Hall Wins British With Superstitious Father

There is no doubt that golfers are a superstitious bunch. From the number of tees they carry to the number on their golf ball and certain color schemes for certain days of tournaments, nearly everyone at the top echelon of the game has a quirk that they hope will give them an edge.

For Georgia Hall, the 22-year-old Englishwoman who captured her first career victory and major championship on Sunday at the Ricoh Women’s British Open by three shots over Pornanong Phatlum, she comes by her superstitions honestly. 

“I’m quite superstitious and my dad is even worse,” Hall said of her father and caddie, Wayne. So when Georgia ordered her bagman to wear the same socks — unwashed — for the remainder of the Open following an opening-round 67, he happily obliged.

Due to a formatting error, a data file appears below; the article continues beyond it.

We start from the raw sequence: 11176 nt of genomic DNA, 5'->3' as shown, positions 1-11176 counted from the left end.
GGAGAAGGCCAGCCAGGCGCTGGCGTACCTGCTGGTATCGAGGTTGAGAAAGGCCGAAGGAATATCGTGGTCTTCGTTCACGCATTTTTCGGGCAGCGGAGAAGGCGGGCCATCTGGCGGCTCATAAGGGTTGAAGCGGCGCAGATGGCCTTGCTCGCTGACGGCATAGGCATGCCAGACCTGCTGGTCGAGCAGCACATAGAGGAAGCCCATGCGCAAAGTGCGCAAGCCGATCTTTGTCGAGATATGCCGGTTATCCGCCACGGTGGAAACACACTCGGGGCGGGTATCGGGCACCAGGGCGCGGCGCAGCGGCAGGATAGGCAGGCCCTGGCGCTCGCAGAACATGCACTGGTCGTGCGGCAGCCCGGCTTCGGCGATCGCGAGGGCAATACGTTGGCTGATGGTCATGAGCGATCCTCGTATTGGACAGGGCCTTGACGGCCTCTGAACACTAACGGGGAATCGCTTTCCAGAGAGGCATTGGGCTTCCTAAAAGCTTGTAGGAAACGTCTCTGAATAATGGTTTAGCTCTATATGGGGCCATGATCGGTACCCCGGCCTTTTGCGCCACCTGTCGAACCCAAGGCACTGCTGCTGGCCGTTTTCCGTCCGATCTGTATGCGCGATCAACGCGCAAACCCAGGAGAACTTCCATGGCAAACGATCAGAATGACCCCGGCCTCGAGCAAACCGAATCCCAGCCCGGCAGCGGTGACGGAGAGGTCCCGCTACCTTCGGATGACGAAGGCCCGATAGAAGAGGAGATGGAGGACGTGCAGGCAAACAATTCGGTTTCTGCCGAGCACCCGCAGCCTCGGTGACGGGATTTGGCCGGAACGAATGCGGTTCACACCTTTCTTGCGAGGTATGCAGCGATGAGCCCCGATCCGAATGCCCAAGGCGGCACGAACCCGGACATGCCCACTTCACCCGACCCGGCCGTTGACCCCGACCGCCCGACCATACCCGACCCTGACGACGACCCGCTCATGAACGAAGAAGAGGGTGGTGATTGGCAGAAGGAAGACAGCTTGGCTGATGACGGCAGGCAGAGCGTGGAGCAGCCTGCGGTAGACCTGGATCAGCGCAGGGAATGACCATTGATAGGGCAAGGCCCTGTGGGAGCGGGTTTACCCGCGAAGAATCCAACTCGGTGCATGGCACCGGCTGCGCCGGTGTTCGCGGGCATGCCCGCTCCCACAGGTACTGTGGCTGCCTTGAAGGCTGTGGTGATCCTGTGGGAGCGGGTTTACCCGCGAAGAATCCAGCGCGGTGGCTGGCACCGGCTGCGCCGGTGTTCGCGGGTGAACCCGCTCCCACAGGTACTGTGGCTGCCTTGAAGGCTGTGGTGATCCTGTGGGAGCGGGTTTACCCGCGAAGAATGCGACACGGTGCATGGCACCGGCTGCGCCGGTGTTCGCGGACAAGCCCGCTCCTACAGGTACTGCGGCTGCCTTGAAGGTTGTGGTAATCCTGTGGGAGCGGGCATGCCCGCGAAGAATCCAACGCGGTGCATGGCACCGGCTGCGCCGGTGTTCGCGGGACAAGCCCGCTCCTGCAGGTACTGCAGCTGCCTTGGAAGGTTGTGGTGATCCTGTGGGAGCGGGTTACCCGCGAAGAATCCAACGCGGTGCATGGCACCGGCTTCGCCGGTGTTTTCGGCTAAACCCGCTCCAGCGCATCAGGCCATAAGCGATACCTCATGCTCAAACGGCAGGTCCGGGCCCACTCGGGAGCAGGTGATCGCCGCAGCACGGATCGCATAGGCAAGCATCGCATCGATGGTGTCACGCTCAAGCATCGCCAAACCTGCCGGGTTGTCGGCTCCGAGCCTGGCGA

“He was like, ‘I’m going to keep them on. It’s going to be worth it, hopefully,'” Hall told the BBC. “It was. They weren’t smelly after day one, but after four days, yeah, they were.”

“They stink,” Wayne confirmed.

The victory was 15 years in the making for the everywoman golfer from Bournemouth. A decorated amateur career was made even more impressive by the fact that she didn’t come from affluence and had to, on three different occasions, turn down invites to major championships because her family couldn’t afford to send her.

Wayne, a 2-handicap, even sold his clubs at one point so that Hall could continue playing in the high-priced amateur circuit. 

“We’ve been dreaming this since she was 7 years old, practicing and pretending to knock in putts to win the British Open,” Wayne said. “And it’s actually happened.”

The $490,000 winner’s check and the major championship trophy signaled Hall’s arrival on the scene. She became just the second English winner of the Women’s British Open, joining NBC and Golf Channel reporter Karen Supples who won the title in 2004.